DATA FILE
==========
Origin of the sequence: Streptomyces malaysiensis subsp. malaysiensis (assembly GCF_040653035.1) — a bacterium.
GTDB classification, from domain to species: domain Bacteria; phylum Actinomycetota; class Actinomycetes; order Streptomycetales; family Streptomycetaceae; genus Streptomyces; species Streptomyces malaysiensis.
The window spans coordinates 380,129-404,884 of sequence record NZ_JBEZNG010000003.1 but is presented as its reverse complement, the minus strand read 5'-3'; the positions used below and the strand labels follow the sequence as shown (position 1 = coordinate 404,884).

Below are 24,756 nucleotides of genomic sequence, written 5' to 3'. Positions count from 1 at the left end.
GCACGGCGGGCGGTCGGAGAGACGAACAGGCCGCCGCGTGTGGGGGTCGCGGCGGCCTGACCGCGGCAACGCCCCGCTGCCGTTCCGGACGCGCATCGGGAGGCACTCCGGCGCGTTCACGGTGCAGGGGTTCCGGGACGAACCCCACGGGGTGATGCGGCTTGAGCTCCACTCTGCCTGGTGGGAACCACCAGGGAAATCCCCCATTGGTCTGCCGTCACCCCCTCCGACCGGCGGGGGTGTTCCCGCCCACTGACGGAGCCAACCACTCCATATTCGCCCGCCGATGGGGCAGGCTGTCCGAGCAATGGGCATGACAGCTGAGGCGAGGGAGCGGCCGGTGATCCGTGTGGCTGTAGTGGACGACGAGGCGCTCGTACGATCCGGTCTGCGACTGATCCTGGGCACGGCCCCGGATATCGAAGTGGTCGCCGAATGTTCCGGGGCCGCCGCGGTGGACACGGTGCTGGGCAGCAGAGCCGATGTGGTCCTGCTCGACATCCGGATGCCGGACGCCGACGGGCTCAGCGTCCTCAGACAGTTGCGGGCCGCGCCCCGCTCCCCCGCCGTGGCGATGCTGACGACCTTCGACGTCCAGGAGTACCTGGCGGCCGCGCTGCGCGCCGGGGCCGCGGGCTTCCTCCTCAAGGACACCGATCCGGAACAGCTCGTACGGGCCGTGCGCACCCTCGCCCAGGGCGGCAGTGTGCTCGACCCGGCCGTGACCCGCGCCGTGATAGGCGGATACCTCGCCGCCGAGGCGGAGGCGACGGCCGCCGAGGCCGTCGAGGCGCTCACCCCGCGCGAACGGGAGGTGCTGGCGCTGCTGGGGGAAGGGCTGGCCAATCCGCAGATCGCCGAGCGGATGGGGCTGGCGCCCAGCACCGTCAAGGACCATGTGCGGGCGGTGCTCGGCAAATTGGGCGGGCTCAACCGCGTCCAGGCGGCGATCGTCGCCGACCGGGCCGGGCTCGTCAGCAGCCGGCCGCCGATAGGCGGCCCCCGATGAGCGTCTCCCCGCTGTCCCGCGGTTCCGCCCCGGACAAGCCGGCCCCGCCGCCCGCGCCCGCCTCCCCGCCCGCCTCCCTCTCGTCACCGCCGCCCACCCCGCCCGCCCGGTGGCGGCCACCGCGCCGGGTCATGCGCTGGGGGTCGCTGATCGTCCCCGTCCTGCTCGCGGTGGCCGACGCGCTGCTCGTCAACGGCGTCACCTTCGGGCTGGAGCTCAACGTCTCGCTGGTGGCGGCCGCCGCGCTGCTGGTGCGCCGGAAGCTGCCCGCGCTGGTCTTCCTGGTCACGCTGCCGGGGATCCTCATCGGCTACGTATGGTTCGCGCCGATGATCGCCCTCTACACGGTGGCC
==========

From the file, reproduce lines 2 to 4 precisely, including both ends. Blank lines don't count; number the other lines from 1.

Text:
GTDB classification, from domain to species: domain Bacteria; phylum Actinomycetota; class Actinomycetes; order Streptomycetales; family Streptomycetaceae; genus Streptomyces; species Streptomyces malaysiensis.
The window spans coordinates 380,129-404,884 of sequence record NZ_JBEZNG010000003.1 but is presented as its reverse complement, the minus strand read 5'-3'; the positions used below and the strand labels follow the sequence as shown (position 1 = coordinate 404,884).

Below are 24,756 nucleotides of genomic sequence, written 5' to 3'. Positions count from 1 at the left end.